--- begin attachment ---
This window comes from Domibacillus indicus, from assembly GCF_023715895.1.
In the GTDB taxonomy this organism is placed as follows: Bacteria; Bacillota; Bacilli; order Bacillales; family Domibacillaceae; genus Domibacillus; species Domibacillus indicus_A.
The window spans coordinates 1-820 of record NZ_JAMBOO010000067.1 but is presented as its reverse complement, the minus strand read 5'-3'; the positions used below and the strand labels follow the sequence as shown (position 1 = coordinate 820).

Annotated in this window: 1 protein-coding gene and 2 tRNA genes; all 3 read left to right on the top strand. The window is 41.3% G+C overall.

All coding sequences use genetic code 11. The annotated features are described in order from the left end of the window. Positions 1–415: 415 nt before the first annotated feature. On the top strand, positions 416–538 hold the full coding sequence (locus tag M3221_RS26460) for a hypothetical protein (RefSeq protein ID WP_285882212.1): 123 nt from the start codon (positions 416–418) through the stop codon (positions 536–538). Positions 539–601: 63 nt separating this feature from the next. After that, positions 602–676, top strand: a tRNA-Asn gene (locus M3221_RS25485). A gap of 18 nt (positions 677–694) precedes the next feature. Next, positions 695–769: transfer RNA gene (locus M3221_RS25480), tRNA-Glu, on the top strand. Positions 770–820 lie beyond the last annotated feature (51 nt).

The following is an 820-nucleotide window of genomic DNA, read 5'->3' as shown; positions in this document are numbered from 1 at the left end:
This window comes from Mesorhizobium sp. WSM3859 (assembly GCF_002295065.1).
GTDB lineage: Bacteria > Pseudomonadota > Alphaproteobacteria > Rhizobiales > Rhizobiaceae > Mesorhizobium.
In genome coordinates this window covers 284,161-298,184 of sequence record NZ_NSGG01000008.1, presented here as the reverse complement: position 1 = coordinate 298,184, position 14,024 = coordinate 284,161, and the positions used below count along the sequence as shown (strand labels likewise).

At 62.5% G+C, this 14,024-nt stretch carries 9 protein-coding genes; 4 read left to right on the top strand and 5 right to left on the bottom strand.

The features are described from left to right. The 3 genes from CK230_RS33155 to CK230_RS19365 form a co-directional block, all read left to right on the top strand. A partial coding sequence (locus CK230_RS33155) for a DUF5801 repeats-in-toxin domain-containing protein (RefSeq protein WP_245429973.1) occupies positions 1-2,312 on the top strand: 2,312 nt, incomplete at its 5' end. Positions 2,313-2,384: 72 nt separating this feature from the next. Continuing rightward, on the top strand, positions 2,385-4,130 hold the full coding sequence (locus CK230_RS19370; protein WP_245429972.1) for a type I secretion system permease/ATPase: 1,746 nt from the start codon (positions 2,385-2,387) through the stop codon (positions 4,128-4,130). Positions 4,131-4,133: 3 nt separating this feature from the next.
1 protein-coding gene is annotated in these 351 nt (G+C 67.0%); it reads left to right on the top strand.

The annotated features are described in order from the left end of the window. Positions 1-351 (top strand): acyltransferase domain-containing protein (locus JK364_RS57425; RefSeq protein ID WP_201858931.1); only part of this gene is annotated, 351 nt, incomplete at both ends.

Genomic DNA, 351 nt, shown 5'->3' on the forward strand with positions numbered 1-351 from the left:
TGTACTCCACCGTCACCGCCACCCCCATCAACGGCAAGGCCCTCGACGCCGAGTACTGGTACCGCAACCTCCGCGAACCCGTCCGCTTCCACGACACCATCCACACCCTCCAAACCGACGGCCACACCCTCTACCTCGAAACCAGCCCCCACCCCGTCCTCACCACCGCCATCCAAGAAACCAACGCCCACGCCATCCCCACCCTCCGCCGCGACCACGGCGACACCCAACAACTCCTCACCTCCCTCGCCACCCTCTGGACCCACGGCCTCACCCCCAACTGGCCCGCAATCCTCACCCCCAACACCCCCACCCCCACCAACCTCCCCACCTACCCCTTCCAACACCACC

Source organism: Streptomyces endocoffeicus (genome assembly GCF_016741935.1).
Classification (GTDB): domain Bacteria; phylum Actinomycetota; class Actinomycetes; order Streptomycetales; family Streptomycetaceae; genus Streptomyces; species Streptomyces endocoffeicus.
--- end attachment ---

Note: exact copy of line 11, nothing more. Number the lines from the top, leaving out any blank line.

The features are described from left to right. The 3 genes from CK230_RS33155 to CK230_RS19365 form a co-directional block, all read left to right on the top strand. A partial coding sequence (locus CK230_RS33155) for a DUF5801 repeats-in-toxin domain-containing protein (RefSeq protein WP_245429973.1) occupies positions 1-2,312 on the top strand: 2,312 nt, incomplete at its 5' end. Positions 2,313-2,384: 72 nt separating this feature from the next. Continuing rightward, on the top strand, positions 2,385-4,130 hold the full coding sequence (locus CK230_RS19370; protein WP_245429972.1) for a type I secretion system permease/ATPase: 1,746 nt from the start codon (positions 2,385-2,387) through the stop codon (positions 4,128-4,130). Positions 4,131-4,133: 3 nt separating this feature from the next.